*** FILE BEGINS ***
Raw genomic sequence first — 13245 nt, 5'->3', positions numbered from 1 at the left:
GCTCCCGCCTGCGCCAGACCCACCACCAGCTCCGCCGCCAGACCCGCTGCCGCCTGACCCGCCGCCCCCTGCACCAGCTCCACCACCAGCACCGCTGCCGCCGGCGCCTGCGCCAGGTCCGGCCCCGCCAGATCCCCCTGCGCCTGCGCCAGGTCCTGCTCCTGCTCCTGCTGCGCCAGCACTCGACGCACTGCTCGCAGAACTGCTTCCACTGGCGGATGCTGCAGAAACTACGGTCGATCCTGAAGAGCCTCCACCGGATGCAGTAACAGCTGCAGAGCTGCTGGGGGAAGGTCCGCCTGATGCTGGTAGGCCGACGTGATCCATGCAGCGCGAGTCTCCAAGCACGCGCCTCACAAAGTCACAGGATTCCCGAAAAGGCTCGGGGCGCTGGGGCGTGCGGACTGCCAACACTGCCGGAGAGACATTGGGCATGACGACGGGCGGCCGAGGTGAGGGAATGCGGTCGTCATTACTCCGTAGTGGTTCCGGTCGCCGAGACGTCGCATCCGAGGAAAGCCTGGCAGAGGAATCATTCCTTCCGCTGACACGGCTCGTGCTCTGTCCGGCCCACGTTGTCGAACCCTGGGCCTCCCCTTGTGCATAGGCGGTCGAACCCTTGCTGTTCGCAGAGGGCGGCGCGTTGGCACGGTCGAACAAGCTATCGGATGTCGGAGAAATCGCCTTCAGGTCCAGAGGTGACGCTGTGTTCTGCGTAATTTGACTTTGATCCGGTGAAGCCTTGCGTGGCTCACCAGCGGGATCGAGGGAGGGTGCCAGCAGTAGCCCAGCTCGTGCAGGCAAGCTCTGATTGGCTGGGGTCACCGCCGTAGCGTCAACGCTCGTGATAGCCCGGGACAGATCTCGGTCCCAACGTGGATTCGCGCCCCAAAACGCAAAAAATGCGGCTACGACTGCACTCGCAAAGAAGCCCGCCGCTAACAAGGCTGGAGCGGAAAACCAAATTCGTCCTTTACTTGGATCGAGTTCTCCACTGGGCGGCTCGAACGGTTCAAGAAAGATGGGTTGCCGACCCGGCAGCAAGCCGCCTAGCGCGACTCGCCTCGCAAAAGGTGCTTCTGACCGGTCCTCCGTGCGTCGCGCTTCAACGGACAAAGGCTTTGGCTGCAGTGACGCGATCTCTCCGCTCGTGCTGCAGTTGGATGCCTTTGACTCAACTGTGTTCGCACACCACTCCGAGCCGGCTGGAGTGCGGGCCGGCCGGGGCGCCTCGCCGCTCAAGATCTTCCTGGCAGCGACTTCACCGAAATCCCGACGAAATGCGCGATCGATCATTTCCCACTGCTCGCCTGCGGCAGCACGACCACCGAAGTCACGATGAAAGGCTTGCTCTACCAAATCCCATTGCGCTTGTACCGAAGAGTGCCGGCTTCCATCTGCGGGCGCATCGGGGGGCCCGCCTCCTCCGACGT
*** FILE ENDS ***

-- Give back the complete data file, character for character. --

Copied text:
Raw genomic sequence first — 13245 nt, 5'->3', positions numbered from 1 at the left:
GCTCCCGCCTGCGCCAGACCCACCACCAGCTCCGCCGCCAGACCCGCTGCCGCCTGACCCGCCGCCCCCTGCACCAGCTCCACCACCAGCACCGCTGCCGCCGGCGCCTGCGCCAGGTCCGGCCCCGCCAGATCCCCCTGCGCCTGCGCCAGGTCCTGCTCCTGCTCCTGCTGCGCCAGCACTCGACGCACTGCTCGCAGAACTGCTTCCACTGGCGGATGCTGCAGAAACTACGGTCGATCCTGAAGAGCCTCCACCGGATGCAGTAACAGCTGCAGAGCTGCTGGGGGAAGGTCCGCCTGATGCTGGTAGGCCGACGTGATCCATGCAGCGCGAGTCTCCAAGCACGCGCCTCACAAAGTCACAGGATTCCCGAAAAGGCTCGGGGCGCTGGGGCGTGCGGACTGCCAACACTGCCGGAGAGACATTGGGCATGACGACGGGCGGCCGAGGTGAGGGAATGCGGTCGTCATTACTCCGTAGTGGTTCCGGTCGCCGAGACGTCGCATCCGAGGAAAGCCTGGCAGAGGAATCATTCCTTCCGCTGACACGGCTCGTGCTCTGTCCGGCCCACGTTGTCGAACCCTGGGCCTCCCCTTGTGCATAGGCGGTCGAACCCTTGCTGTTCGCAGAGGGCGGCGCGTTGGCACGGTCGAACAAGCTATCGGATGTCGGAGAAATCGCCTTCAGGTCCAGAGGTGACGCTGTGTTCTGCGTAATTTGACTTTGATCCGGTGAAGCCTTGCGTGGCTCACCAGCGGGATCGAGGGAGGGTGCCAGCAGTAGCCCAGCTCGTGCAGGCAAGCTCTGATTGGCTGGGGTCACCGCCGTAGCGTCAACGCTCGTGATAGCCCGGGACAGATCTCGGTCCCAACGTGGATTCGCGCCCCAAAACGCAAAAAATGCGGCTACGACTGCACTCGCAAAGAAGCCCGCCGCTAACAAGGCTGGAGCGGAAAACCAAATTCGTCCTTTACTTGGATCGAGTTCTCCACTGGGCGGCTCGAACGGTTCAAGAAAGATGGGTTGCCGACCCGGCAGCAAGCCGCCTAGCGCGACTCGCCTCGCAAAAGGTGCTTCTGACCGGTCCTCCGTGCGTCGCGCTTCAACGGACAAAGGCTTTGGCTGCAGTGACGCGATCTCTCCGCTCGTGCTGCAGTTGGATGCCTTTGACTCAACTGTGTTCGCACACCACTCCGAGCCGGCTGGAGTGCGGGCCGGCCGGGGCGCCTCGCCGCTCAAGATCTTCCTGGCAGCGACTTCACCGAAATCCCGACGAAATGCGCGATCGATCATTTCCCACTGCTCGCCTGCGGCAGCACGACCACCGAAGTCACGATGAAAGGCTTGCTCTACCAAATCCCATTGCGCTTGTACCGAAGAGTGCCGGCTTCCATCTGCGGGCGCATCGGGGGGCCCGCCTCCTCCGACGT